Working in the service of Innovation

NOTE: This was originally published October 6 2016 on the StartSomeGood blog.

I recently had the pleasure of representing StartSomeGood at the Australian and New Zealand Internet Awards, a joint venture of the domain administrators from both countries which recognises outstanding projects enabled by the internet. I was happy enough just to be there as a finalist for the Innovation Award and was thrilled and surprised when we were announced as the winner.

I hadn’t expected to win and hadn’t prepared any remarks but I knew immediately what I wanted to say as I walked up to receive the award.

This award is special for us because our founding mission is to support greater innovation in the social sector. When my co-founder Alex Budak and I first starting talking about creating a crowdfunding platform specifically for social entrepreneurs, non-profits and community groups the issue we thought a lot about was how do we fund the new and unproven in the social sector? In other words, how do we fund social innovation?

And the answer is, for the most part, we haven’t. At least, nowhere near enough. Because to fund innovation is to embrace failure, and the traditional funders of the social sector – governments, foundations and corporate givers – have been failure-adverse, which leads to a lack of support for genuine innovation which is by definition those things we’re not sure will work.

We know from the wider startup community that the greatest impact is often created by those ideas which initially look ridiculous, which are risky and have a reasonable chance of failure. But it’s these ideas that, when they do work, can create systemic transformations.

What the social sector lacked essentially was angel investors. Risk-tolerant supporters prepared to come on-board early and give you a chance to prove that your idea can work. Once you have some evidence of that those traditional funders become much more accessible, much as a startup will move from angel funding to traditional Venture Capital.

So we thought, that could be us! Not us individually (we worked for non-profits so our philanthropy was somewhat limited) but all of us, collectively.

Crowdfunding is an incredible tool for bringing together an early group of passionate supporters to allow new projects, enterprises and approaches to launch, try something different, and prove that their idea can work.  Unlike many traditional funders crowdfunding supporters are hungry for new ideas and new possibilities. They are prepared to back unproven changemakers who present a credible plan and a lot of determination; they want to help make things happen.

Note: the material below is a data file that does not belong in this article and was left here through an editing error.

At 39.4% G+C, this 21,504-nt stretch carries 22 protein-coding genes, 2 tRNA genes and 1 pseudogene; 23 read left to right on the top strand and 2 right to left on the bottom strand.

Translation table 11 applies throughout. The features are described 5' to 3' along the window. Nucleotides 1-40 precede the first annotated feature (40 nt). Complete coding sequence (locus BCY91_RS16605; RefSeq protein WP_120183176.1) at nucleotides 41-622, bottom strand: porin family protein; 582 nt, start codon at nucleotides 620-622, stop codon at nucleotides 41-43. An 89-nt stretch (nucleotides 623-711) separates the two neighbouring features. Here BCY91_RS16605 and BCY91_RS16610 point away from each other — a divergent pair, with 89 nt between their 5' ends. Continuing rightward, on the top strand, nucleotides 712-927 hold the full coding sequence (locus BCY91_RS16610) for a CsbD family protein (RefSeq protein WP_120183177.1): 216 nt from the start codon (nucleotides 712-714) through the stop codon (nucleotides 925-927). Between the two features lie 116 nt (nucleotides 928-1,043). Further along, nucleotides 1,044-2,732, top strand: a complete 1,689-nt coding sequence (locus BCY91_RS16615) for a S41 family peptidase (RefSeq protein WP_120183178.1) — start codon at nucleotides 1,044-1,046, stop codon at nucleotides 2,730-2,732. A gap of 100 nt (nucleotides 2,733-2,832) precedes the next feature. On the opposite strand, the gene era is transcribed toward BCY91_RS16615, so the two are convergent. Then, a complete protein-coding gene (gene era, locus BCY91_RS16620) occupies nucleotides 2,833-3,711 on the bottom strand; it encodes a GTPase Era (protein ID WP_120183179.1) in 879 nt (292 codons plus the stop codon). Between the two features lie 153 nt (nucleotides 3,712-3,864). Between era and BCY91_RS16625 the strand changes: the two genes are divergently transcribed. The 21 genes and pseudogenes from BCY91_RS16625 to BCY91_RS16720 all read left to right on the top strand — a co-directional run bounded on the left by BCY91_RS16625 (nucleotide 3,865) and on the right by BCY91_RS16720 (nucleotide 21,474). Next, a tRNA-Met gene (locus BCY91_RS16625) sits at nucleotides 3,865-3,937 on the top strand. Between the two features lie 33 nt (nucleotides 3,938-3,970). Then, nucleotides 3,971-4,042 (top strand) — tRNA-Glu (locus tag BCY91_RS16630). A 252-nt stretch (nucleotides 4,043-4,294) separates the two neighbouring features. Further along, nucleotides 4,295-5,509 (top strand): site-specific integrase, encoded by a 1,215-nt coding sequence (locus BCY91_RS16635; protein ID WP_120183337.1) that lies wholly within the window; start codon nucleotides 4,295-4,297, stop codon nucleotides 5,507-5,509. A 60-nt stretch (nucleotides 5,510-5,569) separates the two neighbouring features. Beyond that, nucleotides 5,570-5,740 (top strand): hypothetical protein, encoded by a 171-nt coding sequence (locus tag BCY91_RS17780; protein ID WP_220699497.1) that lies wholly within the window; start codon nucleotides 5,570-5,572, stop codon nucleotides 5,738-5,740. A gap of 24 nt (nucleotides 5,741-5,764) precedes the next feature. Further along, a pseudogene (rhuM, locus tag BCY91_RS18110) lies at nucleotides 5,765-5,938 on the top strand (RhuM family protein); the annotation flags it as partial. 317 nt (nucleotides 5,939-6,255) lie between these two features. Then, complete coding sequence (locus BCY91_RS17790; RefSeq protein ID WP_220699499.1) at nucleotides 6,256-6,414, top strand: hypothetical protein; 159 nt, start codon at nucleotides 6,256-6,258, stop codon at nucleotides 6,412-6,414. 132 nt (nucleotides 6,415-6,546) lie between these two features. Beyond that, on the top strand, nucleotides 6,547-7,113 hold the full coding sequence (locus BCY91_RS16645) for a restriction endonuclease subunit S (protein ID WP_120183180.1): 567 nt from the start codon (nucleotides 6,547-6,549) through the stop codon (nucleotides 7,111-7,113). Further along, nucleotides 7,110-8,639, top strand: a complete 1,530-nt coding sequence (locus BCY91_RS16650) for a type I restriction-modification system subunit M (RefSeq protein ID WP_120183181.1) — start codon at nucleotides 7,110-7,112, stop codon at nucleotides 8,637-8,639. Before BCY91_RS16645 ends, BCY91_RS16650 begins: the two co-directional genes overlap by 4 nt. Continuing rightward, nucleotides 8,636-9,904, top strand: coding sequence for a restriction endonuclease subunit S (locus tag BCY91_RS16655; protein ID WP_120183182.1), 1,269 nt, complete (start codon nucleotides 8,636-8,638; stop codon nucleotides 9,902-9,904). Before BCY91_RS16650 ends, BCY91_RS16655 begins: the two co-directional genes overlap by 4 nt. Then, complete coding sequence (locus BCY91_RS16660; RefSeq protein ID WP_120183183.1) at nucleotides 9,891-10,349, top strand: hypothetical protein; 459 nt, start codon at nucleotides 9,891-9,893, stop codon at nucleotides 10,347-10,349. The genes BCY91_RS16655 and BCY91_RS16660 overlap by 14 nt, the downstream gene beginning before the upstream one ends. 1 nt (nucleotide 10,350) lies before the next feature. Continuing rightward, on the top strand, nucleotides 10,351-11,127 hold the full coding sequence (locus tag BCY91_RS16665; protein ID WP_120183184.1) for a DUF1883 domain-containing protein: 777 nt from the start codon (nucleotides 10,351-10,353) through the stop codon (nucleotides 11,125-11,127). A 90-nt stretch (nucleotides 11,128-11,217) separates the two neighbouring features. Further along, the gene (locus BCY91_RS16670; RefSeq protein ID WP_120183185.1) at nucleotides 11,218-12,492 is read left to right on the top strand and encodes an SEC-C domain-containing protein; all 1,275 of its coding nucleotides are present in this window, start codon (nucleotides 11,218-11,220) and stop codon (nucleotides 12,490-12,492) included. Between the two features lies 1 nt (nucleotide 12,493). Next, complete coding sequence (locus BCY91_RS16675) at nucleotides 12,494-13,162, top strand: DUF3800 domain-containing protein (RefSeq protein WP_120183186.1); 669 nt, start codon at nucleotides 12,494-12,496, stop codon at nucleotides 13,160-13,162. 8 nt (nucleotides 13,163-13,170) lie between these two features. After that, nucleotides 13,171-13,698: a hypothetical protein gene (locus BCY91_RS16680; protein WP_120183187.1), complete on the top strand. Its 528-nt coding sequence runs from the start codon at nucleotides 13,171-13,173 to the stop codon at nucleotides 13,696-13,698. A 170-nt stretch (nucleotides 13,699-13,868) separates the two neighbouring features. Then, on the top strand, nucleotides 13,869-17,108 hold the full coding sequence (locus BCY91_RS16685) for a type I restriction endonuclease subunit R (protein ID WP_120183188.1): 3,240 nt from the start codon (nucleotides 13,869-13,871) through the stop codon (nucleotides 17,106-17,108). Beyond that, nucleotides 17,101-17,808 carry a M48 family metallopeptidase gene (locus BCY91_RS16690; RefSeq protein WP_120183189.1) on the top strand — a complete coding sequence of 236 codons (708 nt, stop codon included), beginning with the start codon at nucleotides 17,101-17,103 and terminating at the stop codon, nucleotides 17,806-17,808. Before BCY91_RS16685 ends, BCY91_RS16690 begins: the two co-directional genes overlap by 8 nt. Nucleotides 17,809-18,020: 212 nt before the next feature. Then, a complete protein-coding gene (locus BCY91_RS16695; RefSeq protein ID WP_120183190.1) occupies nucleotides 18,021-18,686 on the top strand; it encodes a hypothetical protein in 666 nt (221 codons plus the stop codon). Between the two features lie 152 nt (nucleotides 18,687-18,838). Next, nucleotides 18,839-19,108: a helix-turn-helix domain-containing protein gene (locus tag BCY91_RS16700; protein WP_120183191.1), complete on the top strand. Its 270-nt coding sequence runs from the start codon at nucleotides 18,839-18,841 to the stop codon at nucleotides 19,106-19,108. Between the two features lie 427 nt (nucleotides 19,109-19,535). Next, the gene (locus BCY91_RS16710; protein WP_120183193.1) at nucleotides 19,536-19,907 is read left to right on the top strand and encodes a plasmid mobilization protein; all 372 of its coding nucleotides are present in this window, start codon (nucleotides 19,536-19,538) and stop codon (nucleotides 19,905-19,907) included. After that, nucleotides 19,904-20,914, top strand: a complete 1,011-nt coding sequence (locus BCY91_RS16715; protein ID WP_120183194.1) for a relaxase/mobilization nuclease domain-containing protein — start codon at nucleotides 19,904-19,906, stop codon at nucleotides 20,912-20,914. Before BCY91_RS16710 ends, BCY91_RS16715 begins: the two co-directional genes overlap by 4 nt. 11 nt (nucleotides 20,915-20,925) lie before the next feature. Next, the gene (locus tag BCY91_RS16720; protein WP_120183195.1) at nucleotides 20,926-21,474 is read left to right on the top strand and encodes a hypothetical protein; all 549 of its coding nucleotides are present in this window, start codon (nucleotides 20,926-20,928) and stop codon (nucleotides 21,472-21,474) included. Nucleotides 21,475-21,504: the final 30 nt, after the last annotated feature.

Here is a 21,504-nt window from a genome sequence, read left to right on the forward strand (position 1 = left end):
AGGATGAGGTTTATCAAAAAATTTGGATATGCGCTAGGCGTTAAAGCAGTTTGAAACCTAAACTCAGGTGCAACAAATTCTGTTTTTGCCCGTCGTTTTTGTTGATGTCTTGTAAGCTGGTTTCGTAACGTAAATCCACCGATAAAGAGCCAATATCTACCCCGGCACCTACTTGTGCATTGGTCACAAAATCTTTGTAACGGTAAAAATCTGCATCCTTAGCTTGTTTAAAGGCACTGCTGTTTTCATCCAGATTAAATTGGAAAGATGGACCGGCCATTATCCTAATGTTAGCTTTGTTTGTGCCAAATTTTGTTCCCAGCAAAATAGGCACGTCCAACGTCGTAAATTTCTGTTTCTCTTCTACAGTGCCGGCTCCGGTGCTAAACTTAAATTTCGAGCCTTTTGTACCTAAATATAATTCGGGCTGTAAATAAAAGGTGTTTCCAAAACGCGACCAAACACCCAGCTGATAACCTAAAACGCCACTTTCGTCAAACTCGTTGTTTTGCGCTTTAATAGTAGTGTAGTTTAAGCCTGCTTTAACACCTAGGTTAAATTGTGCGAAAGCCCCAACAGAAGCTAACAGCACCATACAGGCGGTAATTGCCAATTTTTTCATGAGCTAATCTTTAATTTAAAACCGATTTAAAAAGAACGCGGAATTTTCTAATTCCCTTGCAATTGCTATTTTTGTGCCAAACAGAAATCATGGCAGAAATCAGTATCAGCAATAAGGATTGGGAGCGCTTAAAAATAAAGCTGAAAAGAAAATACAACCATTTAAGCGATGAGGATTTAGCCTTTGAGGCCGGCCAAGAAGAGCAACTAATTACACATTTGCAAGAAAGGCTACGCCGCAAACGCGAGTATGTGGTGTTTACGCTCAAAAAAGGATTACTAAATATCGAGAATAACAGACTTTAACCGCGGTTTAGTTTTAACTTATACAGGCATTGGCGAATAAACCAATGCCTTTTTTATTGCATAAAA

Whether that’s open source mapping in Nepalsupporting asylum seekers through social enterprise in Australiatackling poaching in Africa or providing medical services to underserved communities in the US, we need new approaches to address the challenges and take advantage of the opportunities of this century. We are so proud to have supported incredible social innovators in 30 countries so far (including Australia and New Zealand of course!) who are stepping up to make a difference.

It’s nice to be considered innovative ourselves but more deeply than that we exist to work in the service of innovation. So this award is not just for us, it’s for the innovators, dreamers, entrepreneurs, activists, community builders and storytellers who have used our platform to bring new things into being. Thank you all for giving us the opportunity to work with you.

Here’s a quick interview I did on the awards night:

If you have an idea which can change the world, we would love to work with you to. You can get started here today.

And if you’re one of those traditional funders looking to better support innovation in your community or for the issues you care about we would love to talk. Find out how we’re helping governments, foundations and even banks to better support innovative social impact projects here.

Together we can bring a more innovation social sector into being.